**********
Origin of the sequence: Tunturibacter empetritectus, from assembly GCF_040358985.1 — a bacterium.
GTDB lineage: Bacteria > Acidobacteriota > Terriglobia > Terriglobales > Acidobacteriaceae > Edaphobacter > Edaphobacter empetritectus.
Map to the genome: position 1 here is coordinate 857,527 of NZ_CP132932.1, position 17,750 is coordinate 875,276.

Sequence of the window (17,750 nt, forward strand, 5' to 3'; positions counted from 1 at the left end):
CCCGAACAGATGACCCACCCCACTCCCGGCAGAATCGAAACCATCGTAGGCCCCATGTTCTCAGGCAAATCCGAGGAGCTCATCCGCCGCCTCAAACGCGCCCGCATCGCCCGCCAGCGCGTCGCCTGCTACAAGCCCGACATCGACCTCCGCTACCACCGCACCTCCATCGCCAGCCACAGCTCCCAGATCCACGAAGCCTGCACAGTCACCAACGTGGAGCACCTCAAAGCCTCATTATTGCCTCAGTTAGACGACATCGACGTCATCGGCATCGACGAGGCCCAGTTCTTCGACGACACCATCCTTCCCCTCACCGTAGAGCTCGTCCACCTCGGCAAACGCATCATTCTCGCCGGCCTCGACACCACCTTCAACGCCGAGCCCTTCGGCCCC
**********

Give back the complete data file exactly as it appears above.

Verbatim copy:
Origin of the sequence: Tunturibacter empetritectus, from assembly GCF_040358985.1 — a bacterium.
GTDB lineage: Bacteria > Acidobacteriota > Terriglobia > Terriglobales > Acidobacteriaceae > Edaphobacter > Edaphobacter empetritectus.
Map to the genome: position 1 here is coordinate 857,527 of NZ_CP132932.1, position 17,750 is coordinate 875,276.

Sequence of the window (17,750 nt, forward strand, 5' to 3'; positions counted from 1 at the left end):
CCCGAACAGATGACCCACCCCACTCCCGGCAGAATCGAAACCATCGTAGGCCCCATGTTCTCAGGCAAATCCGAGGAGCTCATCCGCCGCCTCAAACGCGCCCGCATCGCCCGCCAGCGCGTCGCCTGCTACAAGCCCGACATCGACCTCCGCTACCACCGCACCTCCATCGCCAGCCACAGCTCCCAGATCCACGAAGCCTGCACAGTCACCAACGTGGAGCACCTCAAAGCCTCATTATTGCCTCAGTTAGACGACATCGACGTCATCGGCATCGACGAGGCCCAGTTCTTCGACGACACCATCCTTCCCCTCACCGTAGAGCTCGTCCACCTCGGCAAACGCATCATTCTCGCCGGCCTCGACACCACCTTCAACGCCGAGCCCTTCGGCCCC